Steve Greenfield, Founder and CEO of Automotive Ventures and I sat down to plan Steve’s appearance at CADEX in Halifax in April, and we got to talking. Some of that chat is reproduced here as a teaser to what we’ll discuss on stage.
Niel Hiscox: What are some of the key things you’re thinking about looking ahead through 2023?
Steve Greenfield: If I put on my dealer hat, I’m hearing this more from owners recently about getting back to basics. I think a lot of the dealer owners are concerned that given the last three years where dealers have largely been order takers and there hasn’t been any inventory, now they’re like, ‘have my employees lost the muscle memory to sell cars? How do I ensure that I’ve got to get ahead of that problem with training?’ I got a lot of dealers who are worried about compensation plans because people who’ve made a bunch of money the last couple years are going to be shocked that some of their comps are going to come down as margins get back to normal.
Inventory seems to be coming back and could come back very, very quickly. We’ve already seen a reset on used, right? In the last quarter of last year a lot of dealers were stuck with inventory they’d overpaid on as prices came back down to earth. For certain brands inventory is going to come back quickly. Incentives are coming back for certain brands too. And that wave could come very quickly this year. So we may exit this year looking forward to a very different dynamic than we entered the year.
Niel: And economically?
Steve: I’ve had a chance to live through a couple of these economic cycles in my time. It’s interesting to contrast where we are right now to 2008. The fed in both countries have been on top of it, and have been increasing rates to slow inflation, which seems to be starting to creep down now. So unlike the crazy inflation we saw back in 2008, I think there’s a good probability of a gradual soft landing. Valuations will reset, but I don’t think we’re going to see dramatic, crashing valuations.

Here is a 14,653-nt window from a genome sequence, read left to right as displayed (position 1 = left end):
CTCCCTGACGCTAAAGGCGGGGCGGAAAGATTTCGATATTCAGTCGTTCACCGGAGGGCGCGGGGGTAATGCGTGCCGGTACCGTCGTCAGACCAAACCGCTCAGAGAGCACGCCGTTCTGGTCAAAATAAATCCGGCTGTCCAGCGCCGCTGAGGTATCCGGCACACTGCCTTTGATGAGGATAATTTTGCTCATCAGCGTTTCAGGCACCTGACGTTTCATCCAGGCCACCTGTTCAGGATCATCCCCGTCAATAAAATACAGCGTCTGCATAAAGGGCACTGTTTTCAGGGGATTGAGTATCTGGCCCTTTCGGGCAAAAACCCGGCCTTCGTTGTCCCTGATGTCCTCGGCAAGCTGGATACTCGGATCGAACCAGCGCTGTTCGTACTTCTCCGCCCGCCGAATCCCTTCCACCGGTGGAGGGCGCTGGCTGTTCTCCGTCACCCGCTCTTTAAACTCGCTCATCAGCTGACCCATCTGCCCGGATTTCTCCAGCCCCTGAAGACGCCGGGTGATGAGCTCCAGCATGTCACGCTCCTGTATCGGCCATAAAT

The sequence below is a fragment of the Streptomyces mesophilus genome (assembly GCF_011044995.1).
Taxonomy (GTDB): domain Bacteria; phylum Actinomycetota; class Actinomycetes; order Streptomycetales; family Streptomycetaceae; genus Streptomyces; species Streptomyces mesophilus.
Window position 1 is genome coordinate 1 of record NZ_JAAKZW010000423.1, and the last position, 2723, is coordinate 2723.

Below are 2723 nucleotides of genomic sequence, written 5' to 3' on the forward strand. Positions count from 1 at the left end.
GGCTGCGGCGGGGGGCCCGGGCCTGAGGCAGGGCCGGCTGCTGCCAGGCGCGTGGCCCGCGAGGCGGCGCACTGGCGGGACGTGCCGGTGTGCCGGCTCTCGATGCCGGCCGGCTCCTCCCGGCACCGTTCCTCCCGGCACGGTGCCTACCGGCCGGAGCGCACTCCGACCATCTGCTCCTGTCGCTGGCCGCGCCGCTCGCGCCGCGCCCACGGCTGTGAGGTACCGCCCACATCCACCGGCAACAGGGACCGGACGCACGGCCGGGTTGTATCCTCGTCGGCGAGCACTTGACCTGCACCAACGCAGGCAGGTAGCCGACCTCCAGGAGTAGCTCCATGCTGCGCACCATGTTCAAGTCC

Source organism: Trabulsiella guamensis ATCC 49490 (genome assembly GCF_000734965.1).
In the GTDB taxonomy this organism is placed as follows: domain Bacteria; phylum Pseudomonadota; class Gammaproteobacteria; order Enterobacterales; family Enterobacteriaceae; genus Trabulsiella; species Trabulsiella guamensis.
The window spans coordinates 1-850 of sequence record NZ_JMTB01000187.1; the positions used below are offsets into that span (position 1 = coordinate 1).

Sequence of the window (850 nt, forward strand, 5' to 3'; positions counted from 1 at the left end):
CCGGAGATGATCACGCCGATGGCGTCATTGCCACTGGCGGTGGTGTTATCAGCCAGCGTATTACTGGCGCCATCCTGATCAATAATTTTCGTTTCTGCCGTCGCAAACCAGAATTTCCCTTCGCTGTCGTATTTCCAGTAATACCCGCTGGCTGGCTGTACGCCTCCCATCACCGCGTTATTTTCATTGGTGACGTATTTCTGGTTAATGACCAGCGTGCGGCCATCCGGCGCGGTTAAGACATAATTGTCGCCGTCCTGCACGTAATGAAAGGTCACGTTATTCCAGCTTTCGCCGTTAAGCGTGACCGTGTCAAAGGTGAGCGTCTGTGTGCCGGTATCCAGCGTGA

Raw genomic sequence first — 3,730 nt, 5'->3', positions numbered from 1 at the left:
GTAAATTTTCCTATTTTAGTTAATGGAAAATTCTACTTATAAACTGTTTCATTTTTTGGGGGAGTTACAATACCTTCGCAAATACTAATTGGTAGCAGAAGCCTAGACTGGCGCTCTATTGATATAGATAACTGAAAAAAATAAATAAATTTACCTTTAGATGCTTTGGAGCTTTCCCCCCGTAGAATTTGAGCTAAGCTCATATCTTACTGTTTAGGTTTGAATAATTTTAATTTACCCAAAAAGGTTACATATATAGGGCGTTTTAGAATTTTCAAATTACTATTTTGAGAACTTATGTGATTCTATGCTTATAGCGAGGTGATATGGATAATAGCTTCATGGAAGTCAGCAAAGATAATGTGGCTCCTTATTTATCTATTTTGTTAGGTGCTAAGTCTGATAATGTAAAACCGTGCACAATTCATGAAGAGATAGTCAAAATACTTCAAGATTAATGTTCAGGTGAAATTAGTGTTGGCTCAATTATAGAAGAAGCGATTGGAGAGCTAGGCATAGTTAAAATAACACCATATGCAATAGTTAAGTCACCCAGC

Niel: Even if a soft landing brings demand down to 1.6, that’s probably still the max that in 2023 the industry’s going to be able to provide anyway. So in effect, we may still be able to sell a car to almost every customer. What are your thoughts?
Steve: On average, I believe you’re exactly right. But then you’re going to have certain brands where they’re going to over produce and, I’ll say this on stage in a couple weeks with you, but I think the interesting experiment is that we’re going to see another 150 EV models in the next two years. Remember back to the Pontiac Aztec. There will literally be EV models that get launched that won’t sell. The problem is then: how are you going to deal with it? In the past you’ve got two levers. You can throw incentives to try to get consumers to buy them, or you can vent it into fleets. But the fleets are only going to absorb so many EVs right now because there isn’t the demand or infrastructure to rent out EV fleets.
It will be the tyranny of the averages because what you said is a good characterization on average, but I think certain brands are going to have oversupply.
Niel: What about dealership valuations?
Steve: I think valuations are as high as they’re ever going to be. Record profitability isn’t going to persist. Acquirers like Lithia [& Driveway] are voracious and are keeping multiples high. When you multiply those two things together, this is as good as it’s ever going to get. So as long as dealers are clear-eyed about that, and have a plan to find cost efficiencies on the backend and make the whole business more defensible through scale and diversification.
Otherwise, when earnings come down and valuations come down, it works in opposite to what’s happened recently. The multiplication effect means that your store is going to be worth a lot less.
Join Steve and Niel in Halifax on April 5 at CADEX.